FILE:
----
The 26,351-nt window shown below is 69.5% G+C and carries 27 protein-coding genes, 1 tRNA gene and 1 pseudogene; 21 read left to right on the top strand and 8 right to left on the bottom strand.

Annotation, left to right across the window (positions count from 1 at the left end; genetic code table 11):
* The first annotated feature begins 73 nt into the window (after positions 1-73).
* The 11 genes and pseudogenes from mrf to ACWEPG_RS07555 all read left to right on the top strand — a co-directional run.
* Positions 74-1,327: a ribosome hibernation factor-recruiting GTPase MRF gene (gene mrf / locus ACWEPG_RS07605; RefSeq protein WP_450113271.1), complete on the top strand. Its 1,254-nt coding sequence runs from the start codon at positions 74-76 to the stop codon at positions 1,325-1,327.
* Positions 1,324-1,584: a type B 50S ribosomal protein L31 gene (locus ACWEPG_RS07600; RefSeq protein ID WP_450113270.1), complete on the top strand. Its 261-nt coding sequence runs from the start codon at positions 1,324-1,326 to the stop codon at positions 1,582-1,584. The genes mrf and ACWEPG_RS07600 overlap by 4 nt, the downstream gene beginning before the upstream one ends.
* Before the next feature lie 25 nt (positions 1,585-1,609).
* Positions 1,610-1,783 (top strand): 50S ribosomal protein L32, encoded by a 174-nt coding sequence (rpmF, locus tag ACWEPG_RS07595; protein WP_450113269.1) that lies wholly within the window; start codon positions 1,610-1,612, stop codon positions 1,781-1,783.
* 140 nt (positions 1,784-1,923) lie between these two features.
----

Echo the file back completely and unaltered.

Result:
The 26,351-nt window shown below is 69.5% G+C and carries 27 protein-coding genes, 1 tRNA gene and 1 pseudogene; 21 read left to right on the top strand and 8 right to left on the bottom strand.

Annotation, left to right across the window (positions count from 1 at the left end; genetic code table 11):
* The first annotated feature begins 73 nt into the window (after positions 1-73).
* The 11 genes and pseudogenes from mrf to ACWEPG_RS07555 all read left to right on the top strand — a co-directional run.
* Positions 74-1,327: a ribosome hibernation factor-recruiting GTPase MRF gene (gene mrf / locus ACWEPG_RS07605; RefSeq protein WP_450113271.1), complete on the top strand. Its 1,254-nt coding sequence runs from the start codon at positions 74-76 to the stop codon at positions 1,325-1,327.
* Positions 1,324-1,584: a type B 50S ribosomal protein L31 gene (locus ACWEPG_RS07600; RefSeq protein ID WP_450113270.1), complete on the top strand. Its 261-nt coding sequence runs from the start codon at positions 1,324-1,326 to the stop codon at positions 1,582-1,584. The genes mrf and ACWEPG_RS07600 overlap by 4 nt, the downstream gene beginning before the upstream one ends.
* Before the next feature lie 25 nt (positions 1,585-1,609).
* Positions 1,610-1,783 (top strand): 50S ribosomal protein L32, encoded by a 174-nt coding sequence (rpmF, locus tag ACWEPG_RS07595; protein WP_450113269.1) that lies wholly within the window; start codon positions 1,610-1,612, stop codon positions 1,781-1,783.
* 140 nt (positions 1,784-1,923) lie between these two features.